122. "Every period of human development has had its own particular type of human conflict---its own variety of problem that, apparently, could be settled only by force. And each time, frustratingly enough, force never really settled the problem. Instead, it persisted through a series of conflicts, then vanished of itself---what's the expression---ah, yes, 'not with a bang, but a whimper,' as the economic and social environment changed. And then, new problems, and a new series of wars."
Author: Isaac Asimov
123. "It was then that Hook bit him.Not the pain of this but its unfairness was what dazed Peter. It made him quite helpless. He could only stare, horrified. Every child is affected thus the first time he is treated unfairly. All he thinks he has a right to when he comes to you to be yours is fairness. After you have been unfair to him he will love you again, but he will never afterwards be quite the same boy. No one ever gets over the first unfairness; no one except Peter."
Author: J.M. Barrie
124. "It seemed like a matter of minutes when we began rolling in the foothills before Oakland and suddenly reached a height and saw stretched out ahead of us the fabulous white city of San Francisco on her eleven mystic hills with the blue Pacific and its advancing wall of potato-patch fog beyond, and smoke and goldenness in the late afternoon of time."
Author: Jack Kerouac
125. "The moon grew plump and pale as a peeled apple, waned into the passing nights, then showed itself again as a thin silver crescent in the twilit western sky. The shed of leaves became a cascade of red and gold and after a time the trees stood skeletal against a sky of weathered tin. The land lay bled of its colors. The nights lengthened, went darker, brightened in their clustered stars. The chilled air smelled of woodsmoke, of distances and passing time. Frost glimmered on the morning fields. Crows called across the pewter afternoons. The first hard freeze cast the countryside in ice and trees split open with sounds like whipcracks. Came a snow flurry one night and then a heavy falling the next day, and that evening the land lay white and still under a high ivory moon."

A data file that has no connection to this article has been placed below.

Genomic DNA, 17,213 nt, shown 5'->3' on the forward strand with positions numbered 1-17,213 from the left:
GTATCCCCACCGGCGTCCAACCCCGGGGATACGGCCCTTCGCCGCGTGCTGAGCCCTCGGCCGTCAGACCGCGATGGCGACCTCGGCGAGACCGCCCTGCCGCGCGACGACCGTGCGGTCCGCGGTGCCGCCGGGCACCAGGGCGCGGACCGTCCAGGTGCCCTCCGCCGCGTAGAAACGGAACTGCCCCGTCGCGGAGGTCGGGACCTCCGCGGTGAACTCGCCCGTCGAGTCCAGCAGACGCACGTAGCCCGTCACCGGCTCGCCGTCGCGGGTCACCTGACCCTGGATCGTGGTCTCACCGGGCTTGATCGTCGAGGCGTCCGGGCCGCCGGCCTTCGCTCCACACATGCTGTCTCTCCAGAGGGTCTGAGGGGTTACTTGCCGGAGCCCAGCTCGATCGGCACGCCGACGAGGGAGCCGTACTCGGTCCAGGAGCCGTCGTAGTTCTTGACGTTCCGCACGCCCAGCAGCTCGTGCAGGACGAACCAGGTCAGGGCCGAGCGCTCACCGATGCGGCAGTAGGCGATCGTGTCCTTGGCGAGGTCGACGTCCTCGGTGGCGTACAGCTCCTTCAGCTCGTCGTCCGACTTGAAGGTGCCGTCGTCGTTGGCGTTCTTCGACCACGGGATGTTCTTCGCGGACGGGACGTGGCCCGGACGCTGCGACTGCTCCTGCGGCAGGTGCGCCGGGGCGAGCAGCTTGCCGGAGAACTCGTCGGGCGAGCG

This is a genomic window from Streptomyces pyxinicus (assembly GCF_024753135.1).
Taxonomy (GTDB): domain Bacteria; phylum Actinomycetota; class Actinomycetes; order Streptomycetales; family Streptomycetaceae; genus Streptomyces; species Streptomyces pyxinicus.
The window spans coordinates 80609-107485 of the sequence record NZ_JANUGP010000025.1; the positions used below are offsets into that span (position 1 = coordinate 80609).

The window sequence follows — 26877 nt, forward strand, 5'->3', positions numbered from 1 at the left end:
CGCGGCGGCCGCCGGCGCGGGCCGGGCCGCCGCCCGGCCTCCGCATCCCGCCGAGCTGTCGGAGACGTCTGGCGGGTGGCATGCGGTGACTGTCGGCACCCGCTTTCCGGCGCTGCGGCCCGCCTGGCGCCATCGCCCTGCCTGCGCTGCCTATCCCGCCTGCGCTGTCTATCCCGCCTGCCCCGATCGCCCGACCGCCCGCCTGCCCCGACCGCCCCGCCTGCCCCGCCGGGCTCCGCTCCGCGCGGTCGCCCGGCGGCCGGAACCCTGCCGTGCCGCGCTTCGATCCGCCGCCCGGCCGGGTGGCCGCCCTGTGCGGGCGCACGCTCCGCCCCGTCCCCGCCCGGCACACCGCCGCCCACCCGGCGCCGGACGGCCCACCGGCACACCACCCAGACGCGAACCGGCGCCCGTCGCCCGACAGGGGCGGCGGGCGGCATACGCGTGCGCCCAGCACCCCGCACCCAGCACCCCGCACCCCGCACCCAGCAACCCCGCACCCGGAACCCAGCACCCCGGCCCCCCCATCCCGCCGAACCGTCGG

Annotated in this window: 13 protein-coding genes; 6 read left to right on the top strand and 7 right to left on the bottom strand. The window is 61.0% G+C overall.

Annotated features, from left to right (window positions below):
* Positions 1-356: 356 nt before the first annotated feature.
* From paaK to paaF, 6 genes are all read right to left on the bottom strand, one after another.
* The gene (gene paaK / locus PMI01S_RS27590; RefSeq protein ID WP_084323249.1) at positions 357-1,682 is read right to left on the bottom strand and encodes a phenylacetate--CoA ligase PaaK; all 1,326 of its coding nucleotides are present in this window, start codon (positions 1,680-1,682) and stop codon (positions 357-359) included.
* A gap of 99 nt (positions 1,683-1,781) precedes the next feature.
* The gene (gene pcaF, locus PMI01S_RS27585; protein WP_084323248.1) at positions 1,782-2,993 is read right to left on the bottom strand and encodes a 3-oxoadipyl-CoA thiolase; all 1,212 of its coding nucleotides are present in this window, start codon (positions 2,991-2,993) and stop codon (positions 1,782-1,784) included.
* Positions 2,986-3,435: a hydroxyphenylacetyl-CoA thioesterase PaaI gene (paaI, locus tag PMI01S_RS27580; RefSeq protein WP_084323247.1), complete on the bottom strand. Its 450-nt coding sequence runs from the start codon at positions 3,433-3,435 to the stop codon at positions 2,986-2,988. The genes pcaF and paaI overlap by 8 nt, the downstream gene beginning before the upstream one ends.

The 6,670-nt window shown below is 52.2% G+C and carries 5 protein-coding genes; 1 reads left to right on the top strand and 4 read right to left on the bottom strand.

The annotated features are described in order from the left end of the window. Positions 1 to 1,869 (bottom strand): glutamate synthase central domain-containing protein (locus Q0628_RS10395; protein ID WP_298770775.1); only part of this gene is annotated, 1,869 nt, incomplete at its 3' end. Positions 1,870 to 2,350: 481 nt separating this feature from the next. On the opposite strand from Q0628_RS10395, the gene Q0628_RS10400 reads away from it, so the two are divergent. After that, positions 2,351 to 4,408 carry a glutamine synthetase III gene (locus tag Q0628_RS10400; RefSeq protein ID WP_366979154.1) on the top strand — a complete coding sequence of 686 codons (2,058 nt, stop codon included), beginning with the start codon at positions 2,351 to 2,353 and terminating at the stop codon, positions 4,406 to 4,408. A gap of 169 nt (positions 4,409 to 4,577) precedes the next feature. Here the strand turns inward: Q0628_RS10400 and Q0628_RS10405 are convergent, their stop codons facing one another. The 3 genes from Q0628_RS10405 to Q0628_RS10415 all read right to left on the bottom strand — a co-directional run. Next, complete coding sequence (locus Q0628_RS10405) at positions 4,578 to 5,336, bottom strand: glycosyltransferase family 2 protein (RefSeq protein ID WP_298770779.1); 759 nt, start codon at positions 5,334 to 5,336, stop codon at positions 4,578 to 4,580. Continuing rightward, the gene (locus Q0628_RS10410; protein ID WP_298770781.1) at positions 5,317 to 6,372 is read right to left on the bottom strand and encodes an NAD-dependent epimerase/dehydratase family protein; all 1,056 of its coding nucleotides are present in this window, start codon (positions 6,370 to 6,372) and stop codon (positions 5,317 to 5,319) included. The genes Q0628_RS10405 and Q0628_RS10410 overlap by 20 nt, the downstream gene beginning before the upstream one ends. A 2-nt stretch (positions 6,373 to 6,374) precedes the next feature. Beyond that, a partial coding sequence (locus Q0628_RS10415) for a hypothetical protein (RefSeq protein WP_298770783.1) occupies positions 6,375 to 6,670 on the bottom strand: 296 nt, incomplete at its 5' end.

Author: James Carlos Blake
126. "History has rewritten itself so many times I'm not really sure how it was to begin with -- it's a bit like trying to guess the original color of a wall when it's been repainted eight times."
Author: Jasper Fforde
127. "Dennis, can I just say one last thing about Mars? – which may be strange coming from a Science-Fiction writer – But right now, you and me here, put together entirely of atoms, sitting on this round rock with a core of liquid iron, held down by this force that seems to trouble you, called gravity, all the while spinning around the sun at 67,000 miles an hour and whizzing through the milkyway at 600,000 miles an hour in a universe that very well may be chasing its own tail at the speed of light; And admist all this frantic activity, fully cognisant of our own eminent demise – which is our own pretty way of saying we all know we're gonna die – We reach out to one another. Sometimes for the sake of entity, sometimes for reasons you're not old enough to understand yet, but a lot of the time we just reach out and expect nothing in return. Isn't that strange? Isn't that weird? Isn't that weird enough? The heck do ya need to be from Mars for?"
Author: John Cusack
128. "The mind of man is capable of anything-because everything is in it, all the past as well as all the future. What was there after all? Joy, fear, sorrow, devotion, valour, rage-who can tell?-but truth-truth stripped of its cloak of time. Let the fool gape and shudder-the man know, and can look on without a wink. But he must at least be as much of a man as these on the shore. He must meet the truth with his own true stuff-with his own inborn strength."